First of five installments to educate future military chaplains
WASHINGTON, D.C. — The Archdiocese for the Military Services (AMS) has received a $200,000 check from the Knights of Columbus (K of C) to launch the “Father McGivney Military Chaplain Scholarship,” a fund to support the seminary education of future Catholic military chaplains through the “Seminarian Co-Sponsorship Program.” The scholarship is named after the Venerable Father Michael McGivney, the 19th Century priest who founded the K of C, now the world’s largest Catholic fraternal organization. The K of C has committed a total of $1 million to the McGivney Scholarship through 2015.
His Excellency, the Most Reverend Timothy P. Broglio, J.C.D., Archbishop for the Military Services, expressed appreciation and gratitude for the scholarship, which comes at a time of rising education costs to the AMS as a more young men enter seminaries to fill a growing shortage of Catholic military chaplains whose aging numbers are retiring faster than they can be replaced.
Archbishop Broglio said:
“The Knights of Columbus, over many years, has been most generous is providing much needed financial support to this Archdiocese as well as providing it with a wide range of programs and services. The Father McGivney Military Scholarship is but the latest instance of the organization’s generosity, and for that I am most grateful.”
Supreme Knight Carl Anderson said:
“The Knights of Columbus has for many years enjoyed an unmatched friendship with the Archdiocese for the Military Services, and I am delighted that we can extend our legacy of support through this important program to support both seminarians and the military, two cases near and dear to the hearts of all Knights.”
The chaplain shortage comes as more priests reach the military’s mandatory retirement age of 62 than younger men are responding to God’s call to take their place. The number of active-duty chaplains has fallen from more than 400 in 2001 to 243 today. While Catholics make up about 25% of the U.S. armed forces, Catholic priests currently account for only 8% of military chaplains.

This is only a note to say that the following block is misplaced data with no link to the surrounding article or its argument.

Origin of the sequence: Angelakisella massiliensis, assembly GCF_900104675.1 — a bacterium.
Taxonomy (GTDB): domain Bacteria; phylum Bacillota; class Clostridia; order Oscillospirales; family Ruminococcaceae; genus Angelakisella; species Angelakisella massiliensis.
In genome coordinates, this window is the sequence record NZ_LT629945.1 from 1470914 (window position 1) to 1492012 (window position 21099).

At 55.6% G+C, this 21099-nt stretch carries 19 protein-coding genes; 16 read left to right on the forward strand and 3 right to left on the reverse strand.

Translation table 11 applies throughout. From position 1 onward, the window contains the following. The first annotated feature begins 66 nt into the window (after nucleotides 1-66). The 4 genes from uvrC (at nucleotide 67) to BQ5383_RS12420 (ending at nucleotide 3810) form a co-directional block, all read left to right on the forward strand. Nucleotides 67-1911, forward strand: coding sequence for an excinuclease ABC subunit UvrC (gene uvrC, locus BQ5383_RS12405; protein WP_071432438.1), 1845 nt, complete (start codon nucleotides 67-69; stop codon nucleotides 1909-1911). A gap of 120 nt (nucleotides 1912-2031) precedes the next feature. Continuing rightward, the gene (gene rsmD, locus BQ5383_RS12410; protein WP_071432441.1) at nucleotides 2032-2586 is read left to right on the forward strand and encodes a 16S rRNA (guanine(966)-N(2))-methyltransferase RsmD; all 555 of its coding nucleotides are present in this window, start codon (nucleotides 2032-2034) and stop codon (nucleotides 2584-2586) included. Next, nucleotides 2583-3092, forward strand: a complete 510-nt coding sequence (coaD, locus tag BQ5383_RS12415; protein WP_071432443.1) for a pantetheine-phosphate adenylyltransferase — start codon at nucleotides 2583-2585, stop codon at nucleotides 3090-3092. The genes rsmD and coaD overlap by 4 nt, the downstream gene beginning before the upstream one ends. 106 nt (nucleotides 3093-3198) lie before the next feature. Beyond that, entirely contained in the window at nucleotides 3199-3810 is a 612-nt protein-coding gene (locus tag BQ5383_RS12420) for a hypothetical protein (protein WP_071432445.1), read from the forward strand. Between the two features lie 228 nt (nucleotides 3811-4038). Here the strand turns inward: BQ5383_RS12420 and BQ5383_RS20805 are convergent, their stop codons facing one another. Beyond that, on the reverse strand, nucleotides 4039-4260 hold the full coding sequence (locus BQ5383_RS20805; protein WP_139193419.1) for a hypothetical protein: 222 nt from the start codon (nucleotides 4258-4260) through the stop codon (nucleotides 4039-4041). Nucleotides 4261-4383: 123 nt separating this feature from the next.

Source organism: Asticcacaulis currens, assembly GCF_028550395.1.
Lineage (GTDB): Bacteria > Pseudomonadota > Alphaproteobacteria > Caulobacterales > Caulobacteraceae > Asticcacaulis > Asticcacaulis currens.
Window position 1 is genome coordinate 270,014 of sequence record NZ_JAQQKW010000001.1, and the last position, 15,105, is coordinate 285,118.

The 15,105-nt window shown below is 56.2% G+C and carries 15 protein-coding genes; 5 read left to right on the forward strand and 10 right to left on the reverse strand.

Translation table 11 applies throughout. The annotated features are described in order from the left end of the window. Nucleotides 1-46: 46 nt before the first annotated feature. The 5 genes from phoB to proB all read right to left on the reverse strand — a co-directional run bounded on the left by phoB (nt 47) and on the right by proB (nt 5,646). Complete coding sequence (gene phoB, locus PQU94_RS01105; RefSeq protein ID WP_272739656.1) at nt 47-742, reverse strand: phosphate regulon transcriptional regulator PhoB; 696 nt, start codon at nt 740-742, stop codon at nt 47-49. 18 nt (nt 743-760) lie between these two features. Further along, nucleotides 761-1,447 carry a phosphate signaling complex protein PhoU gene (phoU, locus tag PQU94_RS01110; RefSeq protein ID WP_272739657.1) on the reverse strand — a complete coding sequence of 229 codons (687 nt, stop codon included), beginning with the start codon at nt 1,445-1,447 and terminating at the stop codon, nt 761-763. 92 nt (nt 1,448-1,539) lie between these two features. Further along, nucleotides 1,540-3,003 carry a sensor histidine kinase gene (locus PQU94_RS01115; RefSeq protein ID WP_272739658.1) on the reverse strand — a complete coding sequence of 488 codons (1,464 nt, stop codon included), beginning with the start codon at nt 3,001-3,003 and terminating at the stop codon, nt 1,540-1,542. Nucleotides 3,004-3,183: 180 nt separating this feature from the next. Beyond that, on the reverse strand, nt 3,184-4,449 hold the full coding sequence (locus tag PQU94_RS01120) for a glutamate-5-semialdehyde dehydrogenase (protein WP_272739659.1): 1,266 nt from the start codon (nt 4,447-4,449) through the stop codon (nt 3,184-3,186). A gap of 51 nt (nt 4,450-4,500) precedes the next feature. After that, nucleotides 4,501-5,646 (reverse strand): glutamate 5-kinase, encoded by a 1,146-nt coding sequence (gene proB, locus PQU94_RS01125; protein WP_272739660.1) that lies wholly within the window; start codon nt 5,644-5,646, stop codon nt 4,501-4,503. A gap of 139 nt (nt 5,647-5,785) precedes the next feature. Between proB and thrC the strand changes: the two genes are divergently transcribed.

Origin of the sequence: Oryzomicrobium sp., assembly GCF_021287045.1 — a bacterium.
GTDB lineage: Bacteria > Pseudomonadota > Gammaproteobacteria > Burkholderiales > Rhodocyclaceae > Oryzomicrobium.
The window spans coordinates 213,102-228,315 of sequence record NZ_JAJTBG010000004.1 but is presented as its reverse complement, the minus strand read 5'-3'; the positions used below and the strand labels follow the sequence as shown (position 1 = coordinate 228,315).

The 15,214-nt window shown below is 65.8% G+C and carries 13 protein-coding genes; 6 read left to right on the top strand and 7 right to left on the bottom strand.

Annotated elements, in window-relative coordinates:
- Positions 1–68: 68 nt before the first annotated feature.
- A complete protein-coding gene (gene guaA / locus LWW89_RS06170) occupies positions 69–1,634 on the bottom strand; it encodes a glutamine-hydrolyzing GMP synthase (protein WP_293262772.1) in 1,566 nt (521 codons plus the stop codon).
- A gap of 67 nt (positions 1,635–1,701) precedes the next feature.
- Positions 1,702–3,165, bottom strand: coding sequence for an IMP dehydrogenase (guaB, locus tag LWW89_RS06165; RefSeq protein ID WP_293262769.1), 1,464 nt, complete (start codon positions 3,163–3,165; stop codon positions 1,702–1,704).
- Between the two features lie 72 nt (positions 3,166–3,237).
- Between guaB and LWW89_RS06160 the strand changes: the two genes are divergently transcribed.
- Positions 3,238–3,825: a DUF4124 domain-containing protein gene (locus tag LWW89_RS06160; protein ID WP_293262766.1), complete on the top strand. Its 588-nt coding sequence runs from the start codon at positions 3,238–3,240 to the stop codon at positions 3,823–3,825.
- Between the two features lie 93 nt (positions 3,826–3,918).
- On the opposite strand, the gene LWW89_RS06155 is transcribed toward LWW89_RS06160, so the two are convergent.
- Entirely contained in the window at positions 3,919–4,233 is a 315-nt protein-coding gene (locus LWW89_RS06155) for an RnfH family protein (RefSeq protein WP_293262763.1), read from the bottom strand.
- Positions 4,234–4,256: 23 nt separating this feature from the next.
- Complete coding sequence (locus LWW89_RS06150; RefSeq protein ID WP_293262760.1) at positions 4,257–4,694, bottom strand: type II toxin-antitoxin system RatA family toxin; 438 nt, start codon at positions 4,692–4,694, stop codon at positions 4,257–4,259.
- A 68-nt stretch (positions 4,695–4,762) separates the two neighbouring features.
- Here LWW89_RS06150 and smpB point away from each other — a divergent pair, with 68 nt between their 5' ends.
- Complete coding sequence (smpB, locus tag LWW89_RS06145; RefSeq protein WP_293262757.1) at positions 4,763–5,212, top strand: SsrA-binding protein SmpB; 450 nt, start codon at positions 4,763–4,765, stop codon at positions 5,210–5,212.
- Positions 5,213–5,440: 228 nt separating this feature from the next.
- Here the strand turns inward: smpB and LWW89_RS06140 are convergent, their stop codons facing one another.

The Seminarian Co-Sponsorship Program was set up by the AMS with cooperating U.S. dioceses and religious communities to replenish the ranks of Catholic priests both in the U.S. military and throughout the Church by supporting vocations drawn largely from the armed forces. The Program targets the military because it has proven to be a rich pool of priestly vocations. The Center for Applied Research in the Apostolate at Georgetown University conducts an annual survey of newly ordained priests in the U.S. It finds that year in and year out, nearly 10% have previous military experience and about 20% come from military families, making the AMS the largest single source of American priestly vocations.
Co-sponsorship means that a diocesan bishop or religious superior agrees to accept a prospective chaplain in his diocese or religious community as a seminarian, and that the seminarian will participate in the chaplain candidacy program of one of the three branches of the armed forces. The AMS and the seminarian’s home diocese or religious community split the cost of his five-year, $25,000-per-year education in half, each paying 50% of tuition, room and board and other expenses, or about $12,500 a year.
Once the new priest is ordained, the bishop or religious superior typically agrees to release him for military service after at least three years of pastoral experience in his diocese or community. When the priest leaves the military, he returns to the diocese or community for further pastoral work. So both the AMS and the priest’s home diocese or religious community benefit from his ministry.
The AMS was created as an independent archdiocese by Pope John Paul II in 1985 to provide the Catholic Church’s full range of pastoral ministries and spiritual services to Catholics serving in the U.S. armed forces, enrolled in U.S. military academies, undergoing treatment in Department of Veterans Affairs (VA) Medical Centers, working for the U.S. Government in civilian jobs outside of the country, and their families.
As the nation’s only archdiocese without geographical boundaries, the AMS endorses and grants faculties to priests for on-site ministry at more than 220 U.S. military installations in 29 countries and 153 VA Medical Centers throughout the U.S. Additionally, American Catholic civilians serve the federal government in 134 countries, but due to limited resources, the AMS cannot adequately serve this population. Worldwide, an estimated 1.8 million Catholics depend on the AMS to meet their spiritual and sacramental needs.
For more information on the Archdiocese for the Military Services, visit www.milarch.org, the only official Web site for Catholics in the military and for the Cause of Father Vincent Capodanno, M.M.